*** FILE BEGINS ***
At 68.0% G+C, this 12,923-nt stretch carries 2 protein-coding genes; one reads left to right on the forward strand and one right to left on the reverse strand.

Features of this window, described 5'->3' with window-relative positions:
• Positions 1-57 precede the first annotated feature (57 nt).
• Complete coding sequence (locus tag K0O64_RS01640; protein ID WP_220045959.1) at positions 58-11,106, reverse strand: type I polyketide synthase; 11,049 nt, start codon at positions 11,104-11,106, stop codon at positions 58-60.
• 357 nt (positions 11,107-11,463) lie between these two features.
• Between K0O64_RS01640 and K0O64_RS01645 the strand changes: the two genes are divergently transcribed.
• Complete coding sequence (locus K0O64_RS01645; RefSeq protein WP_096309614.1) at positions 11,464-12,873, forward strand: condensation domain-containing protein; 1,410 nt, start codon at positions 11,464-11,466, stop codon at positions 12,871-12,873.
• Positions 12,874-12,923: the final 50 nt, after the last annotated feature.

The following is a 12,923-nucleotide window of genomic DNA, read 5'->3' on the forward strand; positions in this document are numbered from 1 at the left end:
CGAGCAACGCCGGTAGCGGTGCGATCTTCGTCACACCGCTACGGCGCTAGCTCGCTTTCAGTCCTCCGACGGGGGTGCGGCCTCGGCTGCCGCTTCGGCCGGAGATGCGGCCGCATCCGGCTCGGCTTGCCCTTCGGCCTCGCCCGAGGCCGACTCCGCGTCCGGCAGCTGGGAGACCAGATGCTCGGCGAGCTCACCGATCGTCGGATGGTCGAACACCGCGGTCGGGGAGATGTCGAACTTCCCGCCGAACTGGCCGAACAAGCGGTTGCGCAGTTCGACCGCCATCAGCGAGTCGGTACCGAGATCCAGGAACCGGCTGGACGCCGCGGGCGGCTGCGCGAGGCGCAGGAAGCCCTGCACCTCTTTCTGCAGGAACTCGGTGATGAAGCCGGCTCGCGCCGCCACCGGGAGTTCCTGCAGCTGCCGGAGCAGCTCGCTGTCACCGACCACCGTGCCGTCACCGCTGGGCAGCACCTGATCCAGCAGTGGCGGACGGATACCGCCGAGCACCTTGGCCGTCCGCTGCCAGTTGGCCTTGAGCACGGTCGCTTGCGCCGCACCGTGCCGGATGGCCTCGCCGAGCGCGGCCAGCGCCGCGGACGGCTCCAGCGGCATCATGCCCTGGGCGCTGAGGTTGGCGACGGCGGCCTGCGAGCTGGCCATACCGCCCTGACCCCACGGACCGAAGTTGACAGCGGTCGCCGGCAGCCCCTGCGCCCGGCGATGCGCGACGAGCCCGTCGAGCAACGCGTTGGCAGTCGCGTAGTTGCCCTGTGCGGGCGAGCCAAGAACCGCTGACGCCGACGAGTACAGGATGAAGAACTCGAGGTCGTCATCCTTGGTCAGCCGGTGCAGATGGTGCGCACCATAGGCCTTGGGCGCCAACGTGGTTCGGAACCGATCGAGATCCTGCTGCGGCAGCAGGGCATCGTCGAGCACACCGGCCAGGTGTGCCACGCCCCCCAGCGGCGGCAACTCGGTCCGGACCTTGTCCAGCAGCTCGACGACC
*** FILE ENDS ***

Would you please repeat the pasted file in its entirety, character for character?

At 68.0% G+C, this 12,923-nt stretch carries 2 protein-coding genes; one reads left to right on the forward strand and one right to left on the reverse strand.

Features of this window, described 5'->3' with window-relative positions:
• Positions 1-57 precede the first annotated feature (57 nt).
• Complete coding sequence (locus tag K0O64_RS01640; protein ID WP_220045959.1) at positions 58-11,106, reverse strand: type I polyketide synthase; 11,049 nt, start codon at positions 11,104-11,106, stop codon at positions 58-60.
• 357 nt (positions 11,107-11,463) lie between these two features.
• Between K0O64_RS01640 and K0O64_RS01645 the strand changes: the two genes are divergently transcribed.
• Complete coding sequence (locus K0O64_RS01645; RefSeq protein WP_096309614.1) at positions 11,464-12,873, forward strand: condensation domain-containing protein; 1,410 nt, start codon at positions 11,464-11,466, stop codon at positions 12,871-12,873.
• Positions 12,874-12,923: the final 50 nt, after the last annotated feature.

The following is a 12,923-nucleotide window of genomic DNA, read 5'->3' on the forward strand; positions in this document are numbered from 1 at the left end:
CGAGCAACGCCGGTAGCGGTGCGATCTTCGTCACACCGCTACGGCGCTAGCTCGCTTTCAGTCCTCCGACGGGGGTGCGGCCTCGGCTGCCGCTTCGGCCGGAGATGCGGCCGCATCCGGCTCGGCTTGCCCTTCGGCCTCGCCCGAGGCCGACTCCGCGTCCGGCAGCTGGGAGACCAGATGCTCGGCGAGCTCACCGATCGTCGGATGGTCGAACACCGCGGTCGGGGAGATGTCGAACTTCCCGCCGAACTGGCCGAACAAGCGGTTGCGCAGTTCGACCGCCATCAGCGAGTCGGTACCGAGATCCAGGAACCGGCTGGACGCCGCGGGCGGCTGCGCGAGGCGCAGGAAGCCCTGCACCTCTTTCTGCAGGAACTCGGTGATGAAGCCGGCTCGCGCCGCCACCGGGAGTTCCTGCAGCTGCCGGAGCAGCTCGCTGTCACCGACCACCGTGCCGTCACCGCTGGGCAGCACCTGATCCAGCAGTGGCGGACGGATACCGCCGAGCACCTTGGCCGTCCGCTGCCAGTTGGCCTTGAGCACGGTCGCTTGCGCCGCACCGTGCCGGATGGCCTCGCCGAGCGCGGCCAGCGCCGCGGACGGCTCCAGCGGCATCATGCCCTGGGCGCTGAGGTTGGCGACGGCGGCCTGCGAGCTGGCCATACCGCCCTGACCCCACGGACCGAAGTTGACAGCGGTCGCCGGCAGCCCCTGCGCCCGGCGATGCGCGACGAGCCCGTCGAGCAACGCGTTGGCAGTCGCGTAGTTGCCCTGTGCGGGCGAGCCAAGAACCGCTGACGCCGACGAGTACAGGATGAAGAACTCGAGGTCGTCATCCTTGGTCAGCCGGTGCAGATGGTGCGCACCATAGGCCTTGGGCGCCAACGTGGTTCGGAACCGATCGAGATCCTGCTGCGGCAGCAGGGCATCGTCGAGCACACCGGCCAGGTGTGCCACGCCCCCCAGCGGCGGCAACTCGGTCCGGACCTTGTCCAGCAGCTCGACGACC